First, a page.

Fuertes Painting Conservation Treatment Success

We are pleased to share the results of a Conservation Treatment Grant we received from the Greater Hudson Heritage Network.  With this funding, we have been able to secure conservation treatment for a painting in our collection that holds historical, aesthetic, and cultural significance: Whooping Cranes on their Breeding Grounds in Saskatchewan, done in 1922 by the New York ornithologist and artist Louis Agassiz Fuertes and purchased from the artist in 1923 by the Wildlife Conservation Society for its artwork collection.  Conservator Nadia Ghannam performed repairs, cleaning, and stabilization that has helped restore this painting’s vibrancy and ensure its longevity.

Louis Agassiz Fuertes. Whooping Crane, on the Breeding Grounds in Saskatchewan, 1922. Oil on canvas. 60 x 75 inches.

A lifelong New York resident who was considered the foremost American ornithological painter of his lifetime, Louis Agassiz Fuertes illustrated several of the era’s most important bird books, and he produced dozens of murals and oil paintings featuring birds in glorious detail.  Fuertes’ particular significance, both to art history and ornithological history, was his approach to observing his subjects—an approach he honed alongside early WCS leaders.  Like his associate, the Bronx Zoo’s first Curator of Birds, William Beebe, Fuertes was an early proponent of studying animals in their natural habitats.  In this, they broke with researchers and artists before them, who had studied wildlife only from stuffed museum specimens.  Instead, Fuertes and Beebe each traveled extensively to observe living birds. Among Fuertes’ expeditions, he visited Canada, where he performed intensive studies of the cranes he depicts so vividly in this painting.  His first-hand observations of birds living in their natural habitats have been credited for the accuracy and vitality he brought to his ornithological paintings and showcased in these elegant and vivacious cranes. It is likewise significant that whooping cranes were among the birds central to one of the nascent wildlife conservation movement’s first public campaigns: to discourage the era’s destructive trend of using bird plumage to decorate women’s hats.  Paintings like Fuertes’s illustrated the birds’ beauty in their natural settings and sought to inspire care for these threatened animals.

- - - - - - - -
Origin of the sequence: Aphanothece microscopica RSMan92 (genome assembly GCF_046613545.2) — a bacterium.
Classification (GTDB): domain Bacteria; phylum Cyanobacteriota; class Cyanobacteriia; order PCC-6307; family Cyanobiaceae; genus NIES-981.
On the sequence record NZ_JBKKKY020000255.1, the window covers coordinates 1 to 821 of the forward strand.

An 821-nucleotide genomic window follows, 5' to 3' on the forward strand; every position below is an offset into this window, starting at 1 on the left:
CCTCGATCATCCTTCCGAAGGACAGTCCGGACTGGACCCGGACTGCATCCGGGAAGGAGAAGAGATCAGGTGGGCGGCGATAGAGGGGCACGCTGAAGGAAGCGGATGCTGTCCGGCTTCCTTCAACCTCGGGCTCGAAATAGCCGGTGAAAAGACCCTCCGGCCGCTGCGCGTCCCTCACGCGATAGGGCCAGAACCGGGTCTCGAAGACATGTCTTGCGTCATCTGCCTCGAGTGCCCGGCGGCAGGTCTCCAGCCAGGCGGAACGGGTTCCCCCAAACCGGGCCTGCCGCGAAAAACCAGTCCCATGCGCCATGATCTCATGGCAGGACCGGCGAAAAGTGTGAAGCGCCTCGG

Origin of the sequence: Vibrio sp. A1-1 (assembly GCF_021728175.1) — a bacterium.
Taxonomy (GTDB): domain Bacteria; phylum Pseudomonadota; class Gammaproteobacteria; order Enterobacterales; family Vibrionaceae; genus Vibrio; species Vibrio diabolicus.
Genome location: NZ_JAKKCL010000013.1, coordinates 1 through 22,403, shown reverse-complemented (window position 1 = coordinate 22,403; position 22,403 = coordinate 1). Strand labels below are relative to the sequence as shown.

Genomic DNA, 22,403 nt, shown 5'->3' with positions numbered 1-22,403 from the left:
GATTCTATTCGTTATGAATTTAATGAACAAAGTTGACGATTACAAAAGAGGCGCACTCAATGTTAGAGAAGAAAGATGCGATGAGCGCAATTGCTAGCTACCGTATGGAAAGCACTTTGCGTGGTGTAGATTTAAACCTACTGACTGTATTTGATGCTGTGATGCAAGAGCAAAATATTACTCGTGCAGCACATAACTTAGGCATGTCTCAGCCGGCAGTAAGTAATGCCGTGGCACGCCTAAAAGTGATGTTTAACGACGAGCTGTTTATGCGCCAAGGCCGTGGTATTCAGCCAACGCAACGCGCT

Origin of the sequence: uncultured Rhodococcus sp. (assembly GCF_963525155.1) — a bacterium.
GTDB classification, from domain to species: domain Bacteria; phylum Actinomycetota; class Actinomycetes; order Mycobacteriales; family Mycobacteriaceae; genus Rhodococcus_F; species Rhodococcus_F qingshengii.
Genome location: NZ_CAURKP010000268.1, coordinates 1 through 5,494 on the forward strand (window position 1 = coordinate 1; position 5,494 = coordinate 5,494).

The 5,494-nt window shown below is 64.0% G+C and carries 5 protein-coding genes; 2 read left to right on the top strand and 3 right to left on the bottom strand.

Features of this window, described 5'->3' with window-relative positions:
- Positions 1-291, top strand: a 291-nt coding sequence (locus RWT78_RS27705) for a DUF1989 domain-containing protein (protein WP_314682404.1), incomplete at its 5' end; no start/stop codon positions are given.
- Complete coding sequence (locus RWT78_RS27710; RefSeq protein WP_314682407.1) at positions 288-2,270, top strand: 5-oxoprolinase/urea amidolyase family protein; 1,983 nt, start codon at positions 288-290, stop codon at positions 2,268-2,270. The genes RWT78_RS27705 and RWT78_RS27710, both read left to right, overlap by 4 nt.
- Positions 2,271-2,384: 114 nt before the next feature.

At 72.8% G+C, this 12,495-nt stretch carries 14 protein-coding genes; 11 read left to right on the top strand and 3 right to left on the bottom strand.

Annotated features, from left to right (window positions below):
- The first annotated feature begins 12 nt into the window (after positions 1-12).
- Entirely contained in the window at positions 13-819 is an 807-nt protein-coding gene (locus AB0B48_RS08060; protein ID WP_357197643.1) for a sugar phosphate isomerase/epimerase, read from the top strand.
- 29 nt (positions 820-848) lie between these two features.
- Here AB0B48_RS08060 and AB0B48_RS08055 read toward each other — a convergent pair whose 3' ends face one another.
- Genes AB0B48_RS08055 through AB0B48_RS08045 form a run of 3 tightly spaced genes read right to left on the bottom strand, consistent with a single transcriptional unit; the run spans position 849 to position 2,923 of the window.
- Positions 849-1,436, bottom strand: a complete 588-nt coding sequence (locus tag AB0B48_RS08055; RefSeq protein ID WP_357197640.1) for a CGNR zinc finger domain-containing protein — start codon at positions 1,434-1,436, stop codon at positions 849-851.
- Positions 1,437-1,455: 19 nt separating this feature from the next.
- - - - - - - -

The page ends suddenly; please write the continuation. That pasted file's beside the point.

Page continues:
Conservator Nadia Ghannam (R) and Art Preparator (Steven Day) preparing to work on the painting.
Conservator Nadia Ghannam (R) and Art Preparator (Steven Day) preparing to work on the painting.

As described elsewhere on this blog, early WCS leaders saw art as a vital means of stimulating public interest in animals.  Whooping cranes were of particular concern, and the Bronx Zoo’s first director feared that they would be “the next North American species to be totally exterminated.” Thankfully, that prediction has not borne out.  While whooping cranes are still endangered, their numbers have risen since the early twentieth century, in part due to advocacy measures and captive breeding programs aided by many including WCS. 

The NYSCA/GHHN Conservation Grant Treatment Program is made possible with public funds from the New York State Council on the Arts, with support of the Office of the Governor and the New York State Legislature.  The Robert David Lion Gardiner Foundation has provided additional dedicated support for conservation treatment projects on Long Island and New York City.

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